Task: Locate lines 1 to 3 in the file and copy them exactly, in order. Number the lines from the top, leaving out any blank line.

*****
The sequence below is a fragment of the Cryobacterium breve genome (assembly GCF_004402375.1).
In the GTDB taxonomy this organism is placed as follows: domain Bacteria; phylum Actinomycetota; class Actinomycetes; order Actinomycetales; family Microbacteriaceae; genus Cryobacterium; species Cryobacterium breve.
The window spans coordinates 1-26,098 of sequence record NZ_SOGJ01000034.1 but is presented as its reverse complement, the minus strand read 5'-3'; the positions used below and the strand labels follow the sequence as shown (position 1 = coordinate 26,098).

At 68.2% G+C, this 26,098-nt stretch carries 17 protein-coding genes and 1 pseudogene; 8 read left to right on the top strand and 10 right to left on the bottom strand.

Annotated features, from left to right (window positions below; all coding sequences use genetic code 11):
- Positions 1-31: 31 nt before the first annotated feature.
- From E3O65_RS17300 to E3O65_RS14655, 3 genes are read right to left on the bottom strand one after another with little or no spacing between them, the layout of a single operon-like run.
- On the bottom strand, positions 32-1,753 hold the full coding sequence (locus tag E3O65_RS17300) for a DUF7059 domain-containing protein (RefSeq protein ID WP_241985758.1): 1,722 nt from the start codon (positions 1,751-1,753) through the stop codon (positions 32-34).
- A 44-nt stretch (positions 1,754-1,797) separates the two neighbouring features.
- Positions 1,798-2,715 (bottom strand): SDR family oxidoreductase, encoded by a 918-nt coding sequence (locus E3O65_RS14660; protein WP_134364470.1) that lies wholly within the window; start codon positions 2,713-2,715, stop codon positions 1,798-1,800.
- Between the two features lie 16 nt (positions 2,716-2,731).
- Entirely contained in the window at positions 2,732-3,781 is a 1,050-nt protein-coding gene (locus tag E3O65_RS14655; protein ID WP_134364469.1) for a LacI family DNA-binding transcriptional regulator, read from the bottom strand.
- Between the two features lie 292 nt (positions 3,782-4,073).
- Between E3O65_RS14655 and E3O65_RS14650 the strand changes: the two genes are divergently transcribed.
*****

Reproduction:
The sequence below is a fragment of the Cryobacterium breve genome (assembly GCF_004402375.1).
In the GTDB taxonomy this organism is placed as follows: domain Bacteria; phylum Actinomycetota; class Actinomycetes; order Actinomycetales; family Microbacteriaceae; genus Cryobacterium; species Cryobacterium breve.
The window spans coordinates 1-26,098 of sequence record NZ_SOGJ01000034.1 but is presented as its reverse complement, the minus strand read 5'-3'; the positions used below and the strand labels follow the sequence as shown (position 1 = coordinate 26,098).